A week after a new wildfire appears to have been potentially sparked by a tree hitting PG&E transmission lines in Butte County, the company gave a press conference to announce a ten-year plan to bury 10,000 miles of power lines.
As KPIX reports, the press conference was held in Butte County, where anger and sadness remain raw from the November 2018 Camp Fire, which was also sparked by PG&E lines during high-wind event. The multi-year initiative would focus on putting lines underground in the areas of the state with the highest risk of wildfire.
"We want what all of our customers want: a safe and resilient energy system,” PG&E CEO Patti Poppe said in a statement. "We have taken a stand that catastrophic wildfires shall stop. We will partner with the best and the brightest to bring that stand to life. We will demand excellence of ourselves.”
Excellence! What a change.
The Dixie Fire now burning in Butte and Plumas counties has grown to 85,500 acres, more than double the 30,000 acres burned as of Monday morning. It is now 15% contained.
It was sparked on the afternoon of July 13, and as PG&E reported to regulators on Sunday, a repairman was sent to the area to investigate a power outage and observed a couple of blown fuses in an area near Cresta Dam, northeast of Pulga. When he got closer to the utility pole in question, he saw a tree leaning into it, and a fire burning at the base of the tree.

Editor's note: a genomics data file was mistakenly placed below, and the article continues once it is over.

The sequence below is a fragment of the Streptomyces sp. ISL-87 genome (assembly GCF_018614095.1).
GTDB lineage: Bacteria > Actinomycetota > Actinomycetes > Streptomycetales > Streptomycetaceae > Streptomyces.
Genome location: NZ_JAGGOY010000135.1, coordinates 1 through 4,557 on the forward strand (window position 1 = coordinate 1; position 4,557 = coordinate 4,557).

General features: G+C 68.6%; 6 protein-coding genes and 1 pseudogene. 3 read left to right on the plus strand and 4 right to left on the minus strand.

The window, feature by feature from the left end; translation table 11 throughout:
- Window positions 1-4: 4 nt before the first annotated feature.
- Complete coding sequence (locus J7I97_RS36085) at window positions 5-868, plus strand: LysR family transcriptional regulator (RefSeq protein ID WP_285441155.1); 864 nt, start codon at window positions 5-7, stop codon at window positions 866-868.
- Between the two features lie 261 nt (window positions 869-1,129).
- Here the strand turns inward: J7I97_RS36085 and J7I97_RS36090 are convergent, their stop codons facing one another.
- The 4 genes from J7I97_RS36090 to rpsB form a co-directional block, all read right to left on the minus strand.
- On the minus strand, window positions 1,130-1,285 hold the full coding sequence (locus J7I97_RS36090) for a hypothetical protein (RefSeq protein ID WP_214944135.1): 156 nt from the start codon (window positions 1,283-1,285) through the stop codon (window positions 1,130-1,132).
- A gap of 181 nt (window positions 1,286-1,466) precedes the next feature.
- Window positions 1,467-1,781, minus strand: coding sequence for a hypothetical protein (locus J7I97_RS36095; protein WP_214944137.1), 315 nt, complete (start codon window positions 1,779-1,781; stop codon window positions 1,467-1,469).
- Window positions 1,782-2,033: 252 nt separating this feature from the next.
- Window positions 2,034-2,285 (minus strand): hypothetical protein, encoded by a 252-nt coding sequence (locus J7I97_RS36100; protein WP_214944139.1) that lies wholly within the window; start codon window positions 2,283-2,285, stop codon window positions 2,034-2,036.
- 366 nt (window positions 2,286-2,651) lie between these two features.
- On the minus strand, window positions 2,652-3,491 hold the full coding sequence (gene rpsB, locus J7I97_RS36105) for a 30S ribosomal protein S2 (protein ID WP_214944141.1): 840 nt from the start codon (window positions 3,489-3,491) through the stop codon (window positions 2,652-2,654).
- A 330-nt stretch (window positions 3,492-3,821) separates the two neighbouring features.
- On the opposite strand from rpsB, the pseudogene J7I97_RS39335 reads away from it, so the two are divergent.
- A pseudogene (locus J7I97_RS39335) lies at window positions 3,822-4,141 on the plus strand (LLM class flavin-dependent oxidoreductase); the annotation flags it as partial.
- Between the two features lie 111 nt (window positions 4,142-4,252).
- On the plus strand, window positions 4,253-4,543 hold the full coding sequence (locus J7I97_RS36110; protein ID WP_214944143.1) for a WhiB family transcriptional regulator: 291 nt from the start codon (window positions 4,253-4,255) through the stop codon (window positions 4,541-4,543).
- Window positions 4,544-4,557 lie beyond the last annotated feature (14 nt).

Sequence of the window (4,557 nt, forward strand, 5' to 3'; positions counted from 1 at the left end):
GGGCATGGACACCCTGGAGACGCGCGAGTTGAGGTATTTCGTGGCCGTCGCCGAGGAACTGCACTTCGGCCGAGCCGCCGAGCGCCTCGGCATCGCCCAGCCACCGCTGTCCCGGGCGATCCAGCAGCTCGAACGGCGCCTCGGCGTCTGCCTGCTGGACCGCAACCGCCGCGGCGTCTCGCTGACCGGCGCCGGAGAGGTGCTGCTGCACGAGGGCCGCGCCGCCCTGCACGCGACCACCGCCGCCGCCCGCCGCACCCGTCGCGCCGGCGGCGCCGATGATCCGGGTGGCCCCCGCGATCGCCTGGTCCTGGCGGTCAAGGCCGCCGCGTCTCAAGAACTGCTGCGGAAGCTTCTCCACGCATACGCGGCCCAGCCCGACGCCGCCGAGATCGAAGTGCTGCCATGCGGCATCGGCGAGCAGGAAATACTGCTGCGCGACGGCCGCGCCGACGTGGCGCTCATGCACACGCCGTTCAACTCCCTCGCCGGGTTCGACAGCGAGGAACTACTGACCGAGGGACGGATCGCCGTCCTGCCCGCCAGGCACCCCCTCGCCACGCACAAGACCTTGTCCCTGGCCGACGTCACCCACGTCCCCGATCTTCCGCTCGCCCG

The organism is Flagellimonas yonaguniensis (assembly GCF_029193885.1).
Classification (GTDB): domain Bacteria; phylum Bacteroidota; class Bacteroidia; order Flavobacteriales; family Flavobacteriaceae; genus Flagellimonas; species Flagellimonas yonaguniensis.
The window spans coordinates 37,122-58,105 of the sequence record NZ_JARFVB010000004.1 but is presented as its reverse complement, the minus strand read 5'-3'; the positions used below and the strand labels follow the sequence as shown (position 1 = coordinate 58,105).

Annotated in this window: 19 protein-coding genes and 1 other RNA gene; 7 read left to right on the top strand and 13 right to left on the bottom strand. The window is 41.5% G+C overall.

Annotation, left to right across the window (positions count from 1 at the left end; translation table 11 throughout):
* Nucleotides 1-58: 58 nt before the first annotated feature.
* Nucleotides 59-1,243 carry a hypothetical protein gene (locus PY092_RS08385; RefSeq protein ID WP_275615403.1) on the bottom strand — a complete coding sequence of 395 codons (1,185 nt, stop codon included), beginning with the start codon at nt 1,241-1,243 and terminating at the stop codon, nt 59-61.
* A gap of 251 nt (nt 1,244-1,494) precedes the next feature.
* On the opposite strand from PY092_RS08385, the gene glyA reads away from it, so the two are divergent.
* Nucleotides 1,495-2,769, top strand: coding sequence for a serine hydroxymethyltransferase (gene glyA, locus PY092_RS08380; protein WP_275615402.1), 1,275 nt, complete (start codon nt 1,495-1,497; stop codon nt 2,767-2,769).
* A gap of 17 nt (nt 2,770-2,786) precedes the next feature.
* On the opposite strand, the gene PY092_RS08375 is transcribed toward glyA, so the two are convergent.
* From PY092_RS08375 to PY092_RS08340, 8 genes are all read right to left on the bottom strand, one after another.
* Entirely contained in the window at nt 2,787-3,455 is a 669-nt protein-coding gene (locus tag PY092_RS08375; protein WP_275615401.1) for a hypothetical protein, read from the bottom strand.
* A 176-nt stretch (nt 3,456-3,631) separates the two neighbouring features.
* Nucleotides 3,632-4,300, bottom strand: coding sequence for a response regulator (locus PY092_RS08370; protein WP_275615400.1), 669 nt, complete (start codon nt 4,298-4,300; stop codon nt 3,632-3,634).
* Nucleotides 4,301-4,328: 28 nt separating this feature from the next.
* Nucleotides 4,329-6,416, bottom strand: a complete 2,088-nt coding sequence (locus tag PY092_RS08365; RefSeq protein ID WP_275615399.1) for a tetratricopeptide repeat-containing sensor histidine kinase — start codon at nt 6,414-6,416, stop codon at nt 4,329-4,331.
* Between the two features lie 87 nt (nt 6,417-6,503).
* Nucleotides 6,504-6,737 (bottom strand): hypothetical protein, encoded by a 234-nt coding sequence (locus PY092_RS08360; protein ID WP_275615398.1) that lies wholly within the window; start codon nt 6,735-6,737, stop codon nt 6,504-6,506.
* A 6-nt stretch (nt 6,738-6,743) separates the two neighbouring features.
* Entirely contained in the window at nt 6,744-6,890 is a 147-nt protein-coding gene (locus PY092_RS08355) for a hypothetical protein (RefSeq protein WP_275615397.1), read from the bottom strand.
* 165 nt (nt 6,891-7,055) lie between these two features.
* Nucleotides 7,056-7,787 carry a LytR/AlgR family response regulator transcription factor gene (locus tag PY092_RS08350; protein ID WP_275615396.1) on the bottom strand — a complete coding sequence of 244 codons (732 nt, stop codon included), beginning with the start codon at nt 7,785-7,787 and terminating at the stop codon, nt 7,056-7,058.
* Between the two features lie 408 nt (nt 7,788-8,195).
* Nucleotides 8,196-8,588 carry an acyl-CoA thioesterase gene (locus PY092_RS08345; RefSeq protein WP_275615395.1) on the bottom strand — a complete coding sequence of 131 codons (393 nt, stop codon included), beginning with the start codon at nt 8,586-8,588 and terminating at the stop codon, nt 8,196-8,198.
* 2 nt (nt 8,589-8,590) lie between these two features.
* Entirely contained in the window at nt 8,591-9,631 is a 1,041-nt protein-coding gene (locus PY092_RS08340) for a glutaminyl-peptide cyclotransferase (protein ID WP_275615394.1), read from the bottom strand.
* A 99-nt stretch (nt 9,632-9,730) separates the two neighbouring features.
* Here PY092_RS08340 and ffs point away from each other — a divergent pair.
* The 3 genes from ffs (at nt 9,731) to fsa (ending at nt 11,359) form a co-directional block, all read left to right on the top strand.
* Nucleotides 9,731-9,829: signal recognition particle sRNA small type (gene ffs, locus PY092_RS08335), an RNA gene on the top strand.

Critics of PG&E have for years said that the company has done much to obstruct and defer safety measures like this and necessary maintenance to its power grid.
As former CPUC Commissioner Mark Ferron told Frontline last year, "On a scale from one to 10, where 10 is really obstructive and zero is completely cooperative, I would have put PG&E at a nine."
And LA County Deputy Fire Chief John Todd, who sat in on years of CPUC hearings with PG&E, put it this way: "Deflect, delay, defer … we would joke that these were the rules of utility rulemaking. There was just no movement. It felt [like] they were just going to run out the clock on you."
Rather than talking about widespread undergrounding, a PG&E spokesperson gave a statement to Frontline about how the company was replacing conventional lines with so-called "tree wire" that is less likely to spark fires.
PG&E says that previous undergrounding work that was done on a case-by-case basis has helped them understand the costs associated with it, and will inform this larger project. The company says it will work closely with customers and local, state, federal, tribal and regulatory officials as the process moves forward.
Photo: Jael Vallee